After my post about my girls, I have had a topic on my mind that might be painful for some to read about but is one that often too many people that have been through it don’t feel safe to open up about. I’m talking about the topic of pregnancy loss.
It’s not easy for me to talk about, so I apologise if this post jumps around. I have talked about it to a few trusted friends, but even then it usually comes out as mish-mash of feelings, but after the long post about my girls the other night, I felt the need to talk about my other little girl, the one whose personality I will never get to know.
Miscarriage is still such a taboo topic, even in the 21st century. Often, unless someone has been through it themselves, they don’t understand what it feels like. That it feels like losing a child because it IS losing a child. Yet too many women feel like they can’t talk to others about the loss of their child. I am sharing my story because my little girl deserves to have a voice and I hope by sharing my story that other women will know that they are not alone. That even if there are still some people out there who don’t want to hear their stories, that there are an ever increasing number of people who will be there, to listen and support them.
So here is my story.
It begins when I had Sammie nearly 13 years ago. Due to medical negligence when she was born, I was left with internal damage (and ongoing pain) and a strong chance that I couldn’t conceive again. Or if I was able to conceive, a strong chance that I wouldn’t be able to carry to term. I love children and ever since I was little myself, growing up with three siblings, I always wanted a large family. I was devastated at the thought of never having more children, but I never gave up hope. After Sammie’s birth, Andrew became very mentally unwell and as much as I wanted children, and as slim as the chance of falling pregnant was, I wasn’t going to take the chance of falling pregnant again while Andrew was so unwell so we used contraception.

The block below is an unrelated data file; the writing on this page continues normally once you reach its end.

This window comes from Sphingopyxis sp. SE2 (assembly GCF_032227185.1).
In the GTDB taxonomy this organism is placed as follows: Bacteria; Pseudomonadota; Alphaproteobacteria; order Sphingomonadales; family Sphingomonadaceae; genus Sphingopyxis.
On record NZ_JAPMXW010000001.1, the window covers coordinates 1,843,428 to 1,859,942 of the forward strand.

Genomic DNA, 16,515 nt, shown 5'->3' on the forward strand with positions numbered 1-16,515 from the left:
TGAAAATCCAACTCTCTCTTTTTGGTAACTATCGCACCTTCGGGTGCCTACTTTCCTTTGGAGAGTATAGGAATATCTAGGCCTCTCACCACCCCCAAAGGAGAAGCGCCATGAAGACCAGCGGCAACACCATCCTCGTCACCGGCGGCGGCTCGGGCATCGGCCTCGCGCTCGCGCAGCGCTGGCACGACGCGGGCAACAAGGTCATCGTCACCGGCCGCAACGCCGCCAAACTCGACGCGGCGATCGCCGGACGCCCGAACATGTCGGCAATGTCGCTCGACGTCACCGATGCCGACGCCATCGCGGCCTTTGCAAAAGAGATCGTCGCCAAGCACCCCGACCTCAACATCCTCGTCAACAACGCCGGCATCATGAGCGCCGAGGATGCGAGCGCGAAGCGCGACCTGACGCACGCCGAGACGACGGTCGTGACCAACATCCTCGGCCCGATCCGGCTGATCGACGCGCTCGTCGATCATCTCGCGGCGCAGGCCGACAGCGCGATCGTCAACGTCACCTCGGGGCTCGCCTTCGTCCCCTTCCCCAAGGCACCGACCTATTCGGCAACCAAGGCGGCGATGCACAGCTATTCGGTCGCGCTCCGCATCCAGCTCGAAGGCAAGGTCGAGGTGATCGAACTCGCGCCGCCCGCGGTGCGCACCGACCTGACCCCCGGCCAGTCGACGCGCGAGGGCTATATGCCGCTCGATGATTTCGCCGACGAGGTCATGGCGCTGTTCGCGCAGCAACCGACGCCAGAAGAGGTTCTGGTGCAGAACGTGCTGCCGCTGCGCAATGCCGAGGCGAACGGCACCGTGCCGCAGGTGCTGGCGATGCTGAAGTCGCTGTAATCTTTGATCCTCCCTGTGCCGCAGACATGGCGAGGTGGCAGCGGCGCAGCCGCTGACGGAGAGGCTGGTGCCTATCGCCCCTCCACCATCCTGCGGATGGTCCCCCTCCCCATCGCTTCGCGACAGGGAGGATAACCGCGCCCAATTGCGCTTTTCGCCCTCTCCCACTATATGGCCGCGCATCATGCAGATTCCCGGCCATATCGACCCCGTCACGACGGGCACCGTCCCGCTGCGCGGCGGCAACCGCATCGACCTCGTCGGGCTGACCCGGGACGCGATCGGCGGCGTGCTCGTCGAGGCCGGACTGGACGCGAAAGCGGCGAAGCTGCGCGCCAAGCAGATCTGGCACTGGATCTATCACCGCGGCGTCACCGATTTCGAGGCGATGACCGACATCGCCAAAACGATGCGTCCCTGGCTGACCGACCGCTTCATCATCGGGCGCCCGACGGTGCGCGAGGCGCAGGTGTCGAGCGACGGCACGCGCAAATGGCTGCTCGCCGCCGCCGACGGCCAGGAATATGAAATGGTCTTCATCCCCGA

One day I will share the story of my life with Andrew, but I will summarise it by saying that between 2001 when Sammie was born and 2007 when Andrew and I separated, that his violence gradually increased until one day in January 2007 he attacked Sammie and I immediately told him to leave. He then beat me and took off before I could call the police. He was charged, but unfortunately only with violating the DVO I had taken out against him and not charged with assault for his attack on me or Sammie.
After throwing Andrew out it was no longer possible to ignore that I had fallen pregnant. I didn’t tell Andrew because I was afraid he might deliberately hurt me if he found out. He had been deliberately hurting me for months (rather than accidentally hurting me during a his psychotic episodes as he had been doing for years) and I was very scared.
I will never know for sure what he would have done to me if I had told him, but three weeks after I asked him to leave, he came back to the house demanding I hand over any money I had and any valuables so he could take them to buy drugs (despite the fact that he had already taken pretty much everything of value in the few days after I kicked him out, and we never really had much of value because he’d always take it and pawn it for drugs). I had nothing to give him and he turned violent. The next day I started bleeding and I lost the baby.